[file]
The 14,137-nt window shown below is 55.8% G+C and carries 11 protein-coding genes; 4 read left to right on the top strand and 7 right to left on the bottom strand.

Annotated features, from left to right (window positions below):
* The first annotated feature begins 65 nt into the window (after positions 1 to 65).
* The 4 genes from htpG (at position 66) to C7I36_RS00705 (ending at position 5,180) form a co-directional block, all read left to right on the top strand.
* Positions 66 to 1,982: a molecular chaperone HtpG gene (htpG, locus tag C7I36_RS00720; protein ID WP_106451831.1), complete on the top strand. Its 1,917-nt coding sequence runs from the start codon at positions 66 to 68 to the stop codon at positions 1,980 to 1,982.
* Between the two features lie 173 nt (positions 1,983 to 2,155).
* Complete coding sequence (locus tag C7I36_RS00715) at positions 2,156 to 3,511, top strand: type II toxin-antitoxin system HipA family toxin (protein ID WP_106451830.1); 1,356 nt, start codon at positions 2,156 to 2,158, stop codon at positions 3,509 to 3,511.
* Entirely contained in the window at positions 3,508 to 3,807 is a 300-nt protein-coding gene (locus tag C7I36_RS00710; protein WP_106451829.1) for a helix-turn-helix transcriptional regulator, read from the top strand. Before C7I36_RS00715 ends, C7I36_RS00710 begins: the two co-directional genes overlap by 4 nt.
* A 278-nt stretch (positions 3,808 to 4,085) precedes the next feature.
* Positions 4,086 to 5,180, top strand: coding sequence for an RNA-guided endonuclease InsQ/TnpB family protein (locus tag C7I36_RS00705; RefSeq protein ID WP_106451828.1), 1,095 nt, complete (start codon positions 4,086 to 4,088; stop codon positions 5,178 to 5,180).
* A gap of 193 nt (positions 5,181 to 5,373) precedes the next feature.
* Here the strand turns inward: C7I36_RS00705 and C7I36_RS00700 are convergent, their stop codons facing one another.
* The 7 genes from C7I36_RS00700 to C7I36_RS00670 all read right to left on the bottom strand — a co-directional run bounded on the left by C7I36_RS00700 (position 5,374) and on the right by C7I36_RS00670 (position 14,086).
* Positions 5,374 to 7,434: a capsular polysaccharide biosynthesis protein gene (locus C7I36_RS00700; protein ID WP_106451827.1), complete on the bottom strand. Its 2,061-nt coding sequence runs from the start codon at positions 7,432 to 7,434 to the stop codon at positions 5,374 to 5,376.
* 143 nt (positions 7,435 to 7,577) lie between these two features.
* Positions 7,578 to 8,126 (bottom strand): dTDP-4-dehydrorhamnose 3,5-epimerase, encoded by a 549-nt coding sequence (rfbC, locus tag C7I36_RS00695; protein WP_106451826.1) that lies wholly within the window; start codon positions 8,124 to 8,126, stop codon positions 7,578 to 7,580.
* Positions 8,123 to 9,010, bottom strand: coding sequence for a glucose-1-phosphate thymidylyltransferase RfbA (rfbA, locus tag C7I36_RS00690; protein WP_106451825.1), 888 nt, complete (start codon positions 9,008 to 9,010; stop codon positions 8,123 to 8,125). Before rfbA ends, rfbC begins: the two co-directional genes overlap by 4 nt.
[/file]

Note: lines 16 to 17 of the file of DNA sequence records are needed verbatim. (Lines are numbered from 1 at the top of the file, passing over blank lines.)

* Positions 7,578 to 8,126 (bottom strand): dTDP-4-dehydrorhamnose 3,5-epimerase, encoded by a 549-nt coding sequence (rfbC, locus tag C7I36_RS00695; protein WP_106451826.1) that lies wholly within the window; start codon positions 8,124 to 8,126, stop codon positions 7,578 to 7,580.
* Positions 8,123 to 9,010, bottom strand: coding sequence for a glucose-1-phosphate thymidylyltransferase RfbA (rfbA, locus tag C7I36_RS00690; protein WP_106451825.1), 888 nt, complete (start codon positions 9,008 to 9,010; stop codon positions 8,123 to 8,125). Before rfbA ends, rfbC begins: the two co-directional genes overlap by 4 nt.